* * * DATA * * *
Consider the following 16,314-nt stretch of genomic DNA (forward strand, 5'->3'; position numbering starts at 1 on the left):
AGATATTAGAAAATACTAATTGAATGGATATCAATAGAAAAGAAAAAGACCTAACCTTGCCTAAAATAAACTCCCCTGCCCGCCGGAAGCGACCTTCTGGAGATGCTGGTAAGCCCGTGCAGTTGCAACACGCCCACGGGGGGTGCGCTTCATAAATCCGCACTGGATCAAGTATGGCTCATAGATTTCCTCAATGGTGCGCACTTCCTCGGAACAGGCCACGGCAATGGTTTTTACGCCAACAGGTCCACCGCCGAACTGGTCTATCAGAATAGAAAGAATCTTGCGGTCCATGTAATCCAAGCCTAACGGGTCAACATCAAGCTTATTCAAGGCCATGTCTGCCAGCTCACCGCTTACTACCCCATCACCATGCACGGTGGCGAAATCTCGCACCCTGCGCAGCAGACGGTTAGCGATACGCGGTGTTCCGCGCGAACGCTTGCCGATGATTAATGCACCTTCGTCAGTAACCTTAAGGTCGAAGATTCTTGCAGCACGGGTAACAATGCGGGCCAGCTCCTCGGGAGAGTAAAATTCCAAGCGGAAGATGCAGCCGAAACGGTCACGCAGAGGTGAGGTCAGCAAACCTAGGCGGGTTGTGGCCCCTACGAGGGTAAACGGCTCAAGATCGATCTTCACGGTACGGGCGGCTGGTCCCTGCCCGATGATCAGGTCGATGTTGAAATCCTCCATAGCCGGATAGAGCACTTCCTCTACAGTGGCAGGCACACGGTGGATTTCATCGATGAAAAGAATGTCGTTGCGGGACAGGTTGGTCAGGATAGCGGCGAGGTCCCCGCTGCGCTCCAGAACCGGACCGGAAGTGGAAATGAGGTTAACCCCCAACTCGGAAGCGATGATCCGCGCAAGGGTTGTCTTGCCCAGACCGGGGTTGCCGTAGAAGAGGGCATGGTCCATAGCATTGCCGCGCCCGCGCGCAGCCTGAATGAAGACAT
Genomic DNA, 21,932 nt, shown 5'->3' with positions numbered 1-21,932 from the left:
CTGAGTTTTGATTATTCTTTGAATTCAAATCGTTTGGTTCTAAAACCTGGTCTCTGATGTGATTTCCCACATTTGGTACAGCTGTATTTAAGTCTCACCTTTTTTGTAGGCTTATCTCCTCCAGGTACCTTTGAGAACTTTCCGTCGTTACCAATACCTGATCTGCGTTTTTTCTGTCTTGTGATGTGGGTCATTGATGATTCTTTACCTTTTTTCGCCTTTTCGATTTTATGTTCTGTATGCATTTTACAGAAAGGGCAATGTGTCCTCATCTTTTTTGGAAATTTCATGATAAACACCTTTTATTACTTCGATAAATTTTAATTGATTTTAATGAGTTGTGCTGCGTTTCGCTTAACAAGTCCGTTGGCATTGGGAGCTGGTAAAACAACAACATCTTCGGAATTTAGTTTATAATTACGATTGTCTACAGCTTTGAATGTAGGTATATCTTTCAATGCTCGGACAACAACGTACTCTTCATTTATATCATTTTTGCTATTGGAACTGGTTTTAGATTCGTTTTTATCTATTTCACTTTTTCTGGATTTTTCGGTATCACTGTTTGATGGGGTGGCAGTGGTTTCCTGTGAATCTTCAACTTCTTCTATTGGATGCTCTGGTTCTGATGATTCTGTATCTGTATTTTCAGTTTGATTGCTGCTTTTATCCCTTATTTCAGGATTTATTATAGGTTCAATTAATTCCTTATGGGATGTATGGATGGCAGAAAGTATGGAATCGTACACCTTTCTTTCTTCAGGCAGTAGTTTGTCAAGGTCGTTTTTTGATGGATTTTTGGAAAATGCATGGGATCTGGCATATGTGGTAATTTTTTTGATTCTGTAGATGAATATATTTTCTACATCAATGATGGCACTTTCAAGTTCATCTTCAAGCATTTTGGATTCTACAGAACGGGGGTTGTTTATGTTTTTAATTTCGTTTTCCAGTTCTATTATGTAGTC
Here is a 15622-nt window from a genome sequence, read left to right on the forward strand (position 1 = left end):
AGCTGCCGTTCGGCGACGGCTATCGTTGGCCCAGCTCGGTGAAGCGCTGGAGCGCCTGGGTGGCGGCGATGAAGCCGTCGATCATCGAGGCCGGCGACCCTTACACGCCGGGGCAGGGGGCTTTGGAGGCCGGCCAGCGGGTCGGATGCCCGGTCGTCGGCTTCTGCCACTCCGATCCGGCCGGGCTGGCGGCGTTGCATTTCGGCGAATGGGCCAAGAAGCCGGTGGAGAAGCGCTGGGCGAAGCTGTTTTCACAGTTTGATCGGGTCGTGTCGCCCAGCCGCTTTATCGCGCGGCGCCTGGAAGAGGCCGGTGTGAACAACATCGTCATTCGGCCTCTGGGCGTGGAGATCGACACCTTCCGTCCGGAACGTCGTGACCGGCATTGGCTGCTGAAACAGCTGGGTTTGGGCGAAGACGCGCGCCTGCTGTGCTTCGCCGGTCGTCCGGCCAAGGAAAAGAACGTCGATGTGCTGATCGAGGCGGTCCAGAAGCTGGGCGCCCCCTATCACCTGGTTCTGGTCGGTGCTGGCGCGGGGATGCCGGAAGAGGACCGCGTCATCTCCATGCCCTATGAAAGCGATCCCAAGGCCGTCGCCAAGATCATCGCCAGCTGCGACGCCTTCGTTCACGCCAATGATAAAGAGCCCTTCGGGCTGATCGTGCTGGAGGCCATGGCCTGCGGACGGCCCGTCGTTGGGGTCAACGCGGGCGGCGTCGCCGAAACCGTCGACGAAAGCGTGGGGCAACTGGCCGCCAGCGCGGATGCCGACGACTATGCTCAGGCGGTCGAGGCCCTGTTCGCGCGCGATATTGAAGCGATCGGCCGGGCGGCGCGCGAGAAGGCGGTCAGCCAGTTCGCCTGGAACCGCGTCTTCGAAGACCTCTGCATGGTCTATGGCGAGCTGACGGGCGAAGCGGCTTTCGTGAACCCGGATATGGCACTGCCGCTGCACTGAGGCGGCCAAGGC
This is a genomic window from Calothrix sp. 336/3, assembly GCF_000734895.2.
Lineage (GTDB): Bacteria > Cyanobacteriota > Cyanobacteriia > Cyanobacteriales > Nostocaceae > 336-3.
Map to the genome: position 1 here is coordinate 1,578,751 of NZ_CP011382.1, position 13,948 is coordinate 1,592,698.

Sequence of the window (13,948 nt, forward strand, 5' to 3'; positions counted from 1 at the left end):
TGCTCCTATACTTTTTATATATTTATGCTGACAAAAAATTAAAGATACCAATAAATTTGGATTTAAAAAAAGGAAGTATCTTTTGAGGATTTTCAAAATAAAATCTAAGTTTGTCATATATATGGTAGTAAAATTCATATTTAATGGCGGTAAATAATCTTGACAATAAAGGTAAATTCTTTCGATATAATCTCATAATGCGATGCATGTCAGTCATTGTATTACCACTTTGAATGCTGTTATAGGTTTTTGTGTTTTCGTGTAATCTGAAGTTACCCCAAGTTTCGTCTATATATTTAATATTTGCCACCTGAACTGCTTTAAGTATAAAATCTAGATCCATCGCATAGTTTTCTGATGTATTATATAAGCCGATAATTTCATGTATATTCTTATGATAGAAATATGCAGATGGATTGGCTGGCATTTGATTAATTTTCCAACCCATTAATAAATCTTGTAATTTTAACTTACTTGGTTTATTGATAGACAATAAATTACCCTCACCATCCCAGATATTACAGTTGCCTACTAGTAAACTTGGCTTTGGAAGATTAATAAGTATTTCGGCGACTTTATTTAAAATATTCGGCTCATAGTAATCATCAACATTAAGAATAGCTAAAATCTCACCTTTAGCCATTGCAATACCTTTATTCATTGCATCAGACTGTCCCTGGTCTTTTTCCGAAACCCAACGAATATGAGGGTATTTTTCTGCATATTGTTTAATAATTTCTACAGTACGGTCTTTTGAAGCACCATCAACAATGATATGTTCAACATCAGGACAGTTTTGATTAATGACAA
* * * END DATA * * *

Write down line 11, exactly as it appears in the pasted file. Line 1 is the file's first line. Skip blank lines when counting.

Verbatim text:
TGCTCCTATACTTTTTATATATTTATGCTGACAAAAAATTAAAGATACCAATAAATTTGGATTTAAAAAAAGGAAGTATCTTTTGAGGATTTTCAAAATAAAATCTAAGTTTGTCATATATATGGTAGTAAAATTCATATTTAATGGCGGTAAATAATCTTGACAATAAAGGTAAATTCTTTCGATATAATCTCATAATGCGATGCATGTCAGTCATTGTATTACCACTTTGAATGCTGTTATAGGTTTTTGTGTTTTCGTGTAATCTGAAGTTACCCCAAGTTTCGTCTATATATTTAATATTTGCCACCTGAACTGCTTTAAGTATAAAATCTAGATCCATCGCATAGTTTTCTGATGTATTATATAAGCCGATAATTTCATGTATATTCTTATGATAGAAATATGCAGATGGATTGGCTGGCATTTGATTAATTTTCCAACCCATTAATAAATCTTGTAATTTTAACTTACTTGGTTTATTGATAGACAATAAATTACCCTCACCATCCCAGATATTACAGTTGCCTACTAGTAAACTTGGCTTTGGAAGATTAATAAGTATTTCGGCGACTTTATTTAAAATATTCGGCTCATAGTAATCATCAACATTAAGAATAGCTAAAATCTCACCTTTAGCCATTGCAATACCTTTATTCATTGCATCAGACTGTCCCTGGTCTTTTTCCGAAACCCAACGAATATGAGGGTATTTTTCTGCATATTGTTTAATAATTTCTACAGTACGGTCTTTTGAAGCACCATCAACAATGATATGTTCAACATCAGGACAGTTTTGATTAATGACAA